We cannot control the actions of our joint venture partners, especially when we have a minority interest in a joint venture. Further, in spite of performing customary due diligence prior to entering into a joint venture, we cannot guarantee full disclosure of prior acts or omissions of the sellers or those with whom we enter into joint ventures. Such risks could have a material adverse effect on the business, results of operations or financial condition of our joint venture interests.
Our ability to collect payments from our customers depends on their creditworthiness.
Our ability to receive payment for products sold and delivered to our customers depends on the creditworthiness of our customers. With respect to our Asia Pacific business unit, payment typically is received as the products are shipped and much of the product is secured by bank letters of credit. By contrast, in our U.S. Iron Ore business unit, generally, we deliver iron ore products to our customers’ facilities in advance of payment for those products. Under this practice for our U.S. customers, title and risk of loss with respect to U.S. Iron Ore products does not pass to the customer until payment for the pellets is received; however, there is typically a period of time in which pellets, for which we have reserved title, are within our customers’ control. Where we have identified credit risk with certain customers, we have put in place alternate payment terms from time to time.
Consolidations in some of the industries in which our customers operate have created larger customers. These factors have caused some customers to be less profitable and increased our exposure to credit risk. Customers in other countries may be subject to other pressures and uncertainties that may affect their ability to pay, including trade barriers, exchange controls, and local, economic and political conditions. Downturns in the economy and disruptions in the global financial markets in recent years have affected the creditworthiness of our customers from time to time. Some of our customers are highly leveraged. If economic conditions worsen or prolonged global, national or regional economic recession conditions return, it is likely to impact significantly the creditworthiness of our customers and could, in turn, increase the risk we bear on payment default for the credit we provide to our customers and could limit our ability to collect receivables. Failure to receive payment from our customers for products that we have delivered could affect adversely our results of operations, financial condition and liquidity.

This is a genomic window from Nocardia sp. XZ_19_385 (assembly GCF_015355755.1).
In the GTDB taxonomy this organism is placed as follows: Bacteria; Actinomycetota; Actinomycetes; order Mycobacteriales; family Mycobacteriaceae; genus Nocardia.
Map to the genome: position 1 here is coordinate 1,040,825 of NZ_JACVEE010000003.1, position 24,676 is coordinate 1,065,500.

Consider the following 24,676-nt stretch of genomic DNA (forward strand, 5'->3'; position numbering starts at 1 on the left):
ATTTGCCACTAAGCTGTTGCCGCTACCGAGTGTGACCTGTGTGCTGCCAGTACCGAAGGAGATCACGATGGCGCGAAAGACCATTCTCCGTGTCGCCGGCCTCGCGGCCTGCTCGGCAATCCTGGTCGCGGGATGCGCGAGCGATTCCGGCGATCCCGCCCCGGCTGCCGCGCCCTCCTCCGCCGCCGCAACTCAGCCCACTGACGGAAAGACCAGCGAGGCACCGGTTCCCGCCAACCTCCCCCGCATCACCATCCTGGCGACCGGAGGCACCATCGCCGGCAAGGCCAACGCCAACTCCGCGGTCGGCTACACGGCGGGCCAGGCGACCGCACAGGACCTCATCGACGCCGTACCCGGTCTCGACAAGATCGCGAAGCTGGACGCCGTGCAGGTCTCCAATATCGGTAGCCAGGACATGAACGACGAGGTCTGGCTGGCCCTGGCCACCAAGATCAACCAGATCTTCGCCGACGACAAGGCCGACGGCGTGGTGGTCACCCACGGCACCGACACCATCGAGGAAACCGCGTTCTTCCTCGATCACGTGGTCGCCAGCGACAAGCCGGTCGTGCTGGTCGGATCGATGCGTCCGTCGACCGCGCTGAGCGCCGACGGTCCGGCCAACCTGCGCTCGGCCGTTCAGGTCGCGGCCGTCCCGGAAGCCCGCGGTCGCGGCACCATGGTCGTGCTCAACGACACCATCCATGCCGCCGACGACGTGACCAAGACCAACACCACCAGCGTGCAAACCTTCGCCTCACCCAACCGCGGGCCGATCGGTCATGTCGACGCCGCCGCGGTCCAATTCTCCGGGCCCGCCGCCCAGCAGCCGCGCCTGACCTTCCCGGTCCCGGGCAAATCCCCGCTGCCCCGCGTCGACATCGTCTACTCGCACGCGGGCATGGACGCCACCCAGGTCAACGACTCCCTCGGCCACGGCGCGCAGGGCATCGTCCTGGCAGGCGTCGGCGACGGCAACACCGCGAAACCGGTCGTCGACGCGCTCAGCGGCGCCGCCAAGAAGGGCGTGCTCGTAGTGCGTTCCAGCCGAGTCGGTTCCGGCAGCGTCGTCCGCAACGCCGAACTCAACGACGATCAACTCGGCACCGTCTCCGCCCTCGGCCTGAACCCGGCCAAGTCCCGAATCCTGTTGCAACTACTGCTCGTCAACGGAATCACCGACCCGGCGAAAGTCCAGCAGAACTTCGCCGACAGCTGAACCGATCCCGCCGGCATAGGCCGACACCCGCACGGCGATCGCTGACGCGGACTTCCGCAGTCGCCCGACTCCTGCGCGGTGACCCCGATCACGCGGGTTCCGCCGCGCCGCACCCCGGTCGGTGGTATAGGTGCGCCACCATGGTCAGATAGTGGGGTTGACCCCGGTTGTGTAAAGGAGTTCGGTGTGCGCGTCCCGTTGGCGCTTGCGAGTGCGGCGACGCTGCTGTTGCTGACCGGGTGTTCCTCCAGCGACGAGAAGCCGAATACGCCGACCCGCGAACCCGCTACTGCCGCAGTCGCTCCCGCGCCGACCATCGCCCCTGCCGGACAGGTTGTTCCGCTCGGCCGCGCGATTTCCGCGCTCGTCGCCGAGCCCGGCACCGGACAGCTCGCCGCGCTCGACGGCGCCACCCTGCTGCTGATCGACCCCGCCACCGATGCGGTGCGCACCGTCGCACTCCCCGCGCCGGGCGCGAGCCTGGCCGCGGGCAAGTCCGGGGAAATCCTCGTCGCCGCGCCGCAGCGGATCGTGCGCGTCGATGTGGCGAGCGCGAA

Our operating expenses could increase significantly if the price of electrical power, fuel or other energy sources increases.
Our mining operations require significant use of energy. Operating expenses at all of our mining locations are sensitive to changes in electricity prices and fuel prices, including diesel fuel and natural gas prices. These items make up approximately 25% to 30% in the aggregate of our operating costs in our U.S. Iron Ore locations, for example. Prices for electricity, natural gas and fuel oils can fluctuate widely with availability and demand levels from other users. During periods of peak usage, supplies of energy may be curtailed and we may not be able to purchase them at historical rates. A disruption in the transmission of energy, inadequate energy transmission infrastructure, or the termination of any of our energy supply contracts could interrupt our energy supply and affect adversely our operations. While we have some long-term contracts with electrical suppliers, we are exposed to fluctuations in energy costs that can affect our production costs. As an example, our mines in Minnesota are subject to changes in Minnesota Power’s rates, such as rate changes that are reviewed and approved by the state public utilities commission in response to an application filed by Minnesota Power. We also enter into market-based pricing supply contracts for natural gas and diesel fuel for use in our operations. Those contracts expose us to price increases in energy costs, which could cause our profitability to decrease significantly. We are estimating that power rates for our electricity-intensive operations could increase above 2016 levels by up to 15% by 2021, representing an increase of approximately $9 per MWh by 2021 for our U.S. operations.